Archive for February 12th, 2012

Veteran director Roman Polanski has crafted a notable canon of tight, claustrophobic thrillers, so it comes as no surprise that he ended up filming Yasmin Reza’s stage play Le Dieu Du Carnage. That play was an acerbic four hander set entirely in a New York apartment, where two sets of parents come together to discuss a minor violent incident between their children. In the first scene, we see a gang of young boys by a river side taunt a solitary child, who in turn lashes out at another with a stick.

But Carnage isn’t really interested in the children, moreso the four ‘adults’ who bicker between themselves in a manner that is purely playground. Penelope (Jodie Foster) and Michael (John C Reilly) are the young victims parents, an apparently down to earth pair, though Penelope has cultural pretensions and Michael a laissez faire attitude to life. In contrast, Nancy (Kate Winslet) and Alan (Christophe Waltz) are a professional couple with demanding jobs. One of the stars of the film is Alan’s mobile phone, constantly ringing as he recites dubious legal advice to murky pharmaceutical companies.

Carnage delights and viciously picks at the contrasts, flaws and hypocrisies in the four protagonists arguments and lives. Each couple fights their corner at the beginning, unwilling to accept full responsibility for the violent incident. As the stakes raise higher, however, alliances break up and new ones are formed, husband to wife, man to man, woman to woman. Each character has their own little blindspot which Reza seizes on and pulls at, leaving no stone unturned. Status, morality, parenthood, marriage and life in general is all fair game for a group of people at the end of their tether.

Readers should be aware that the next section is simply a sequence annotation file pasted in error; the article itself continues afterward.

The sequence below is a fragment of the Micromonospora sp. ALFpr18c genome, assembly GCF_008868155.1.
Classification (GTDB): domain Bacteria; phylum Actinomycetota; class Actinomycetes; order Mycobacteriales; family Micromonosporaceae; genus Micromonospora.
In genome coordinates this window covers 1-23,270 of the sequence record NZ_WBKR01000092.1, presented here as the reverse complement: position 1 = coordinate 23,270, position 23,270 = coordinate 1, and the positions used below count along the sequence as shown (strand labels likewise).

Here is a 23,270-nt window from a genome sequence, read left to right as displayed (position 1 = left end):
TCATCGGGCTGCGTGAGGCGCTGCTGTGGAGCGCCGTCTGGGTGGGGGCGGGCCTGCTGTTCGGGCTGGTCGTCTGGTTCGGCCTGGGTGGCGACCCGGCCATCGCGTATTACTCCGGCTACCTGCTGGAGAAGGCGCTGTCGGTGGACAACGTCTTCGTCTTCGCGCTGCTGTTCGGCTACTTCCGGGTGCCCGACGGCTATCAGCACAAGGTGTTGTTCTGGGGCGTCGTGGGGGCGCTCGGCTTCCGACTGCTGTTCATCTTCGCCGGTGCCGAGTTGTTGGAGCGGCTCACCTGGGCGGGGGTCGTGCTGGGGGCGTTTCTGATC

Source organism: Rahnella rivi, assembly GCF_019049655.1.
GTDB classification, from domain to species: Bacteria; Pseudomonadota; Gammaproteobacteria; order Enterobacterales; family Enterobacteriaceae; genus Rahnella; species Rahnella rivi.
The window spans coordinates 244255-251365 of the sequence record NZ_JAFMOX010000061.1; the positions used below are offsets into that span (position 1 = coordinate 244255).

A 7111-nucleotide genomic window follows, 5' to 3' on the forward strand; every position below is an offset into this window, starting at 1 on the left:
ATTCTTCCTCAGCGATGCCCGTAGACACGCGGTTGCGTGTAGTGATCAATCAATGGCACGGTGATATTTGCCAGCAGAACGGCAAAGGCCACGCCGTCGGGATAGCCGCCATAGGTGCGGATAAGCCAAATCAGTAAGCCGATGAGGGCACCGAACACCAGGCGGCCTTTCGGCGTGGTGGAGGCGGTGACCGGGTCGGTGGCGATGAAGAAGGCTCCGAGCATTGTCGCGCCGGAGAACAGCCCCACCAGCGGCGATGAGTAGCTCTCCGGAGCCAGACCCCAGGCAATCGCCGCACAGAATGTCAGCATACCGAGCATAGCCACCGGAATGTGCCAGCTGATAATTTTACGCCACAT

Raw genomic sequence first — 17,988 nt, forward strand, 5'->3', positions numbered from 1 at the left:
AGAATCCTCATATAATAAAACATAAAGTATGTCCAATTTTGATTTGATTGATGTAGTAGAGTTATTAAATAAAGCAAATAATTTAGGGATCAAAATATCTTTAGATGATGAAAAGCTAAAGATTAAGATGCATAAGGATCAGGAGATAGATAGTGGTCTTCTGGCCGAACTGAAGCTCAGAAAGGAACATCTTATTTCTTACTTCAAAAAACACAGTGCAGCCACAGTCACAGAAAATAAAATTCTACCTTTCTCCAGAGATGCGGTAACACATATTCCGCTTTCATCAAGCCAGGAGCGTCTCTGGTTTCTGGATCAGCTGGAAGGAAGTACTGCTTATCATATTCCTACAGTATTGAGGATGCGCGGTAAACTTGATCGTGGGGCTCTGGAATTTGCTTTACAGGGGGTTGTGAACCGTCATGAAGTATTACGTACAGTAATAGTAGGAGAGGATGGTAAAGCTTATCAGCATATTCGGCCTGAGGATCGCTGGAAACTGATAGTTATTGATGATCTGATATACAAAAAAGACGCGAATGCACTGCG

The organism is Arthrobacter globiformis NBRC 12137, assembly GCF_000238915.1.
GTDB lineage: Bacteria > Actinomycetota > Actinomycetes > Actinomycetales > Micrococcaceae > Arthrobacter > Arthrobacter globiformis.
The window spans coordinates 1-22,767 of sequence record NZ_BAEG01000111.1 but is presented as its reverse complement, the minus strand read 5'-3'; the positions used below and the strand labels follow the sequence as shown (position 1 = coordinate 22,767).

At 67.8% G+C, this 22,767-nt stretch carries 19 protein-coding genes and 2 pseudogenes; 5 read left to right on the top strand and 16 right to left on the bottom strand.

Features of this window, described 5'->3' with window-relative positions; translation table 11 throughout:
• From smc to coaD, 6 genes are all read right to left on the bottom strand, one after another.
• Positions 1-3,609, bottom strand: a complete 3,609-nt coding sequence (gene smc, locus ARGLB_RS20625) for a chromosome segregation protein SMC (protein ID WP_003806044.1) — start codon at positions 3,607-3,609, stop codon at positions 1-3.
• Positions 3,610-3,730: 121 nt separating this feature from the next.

Befitting it’s stage origins, Carnage is an actors film, and fortunately Polanski has assembled a strong bunch. Foster is so committed you worry she’ll burst a blood vessel, as Penelope becomes increasingly hysterical as her controlled facade falls apart. Winslet destroys the scenery (literally), Waltz is deliciously slimy and sauve, while Reilly plays with his everyman, nice guy image to great effect. With a lesser cast it would have fallen flat, but they all excel.

Strangely, you hardly remember this is a Polanski film by the end, such is the efficiency and discretion with which he directs. Polanski recognises the strengths of the project are the actors and the dialogue, and gives them the freedom to let rip. Yes, this isn’t a project that utilises the medium to its fullest, but it’s bringing to a whole new audience a deliciously vitriolic satire on modern family life and status. For that we should be grateful.

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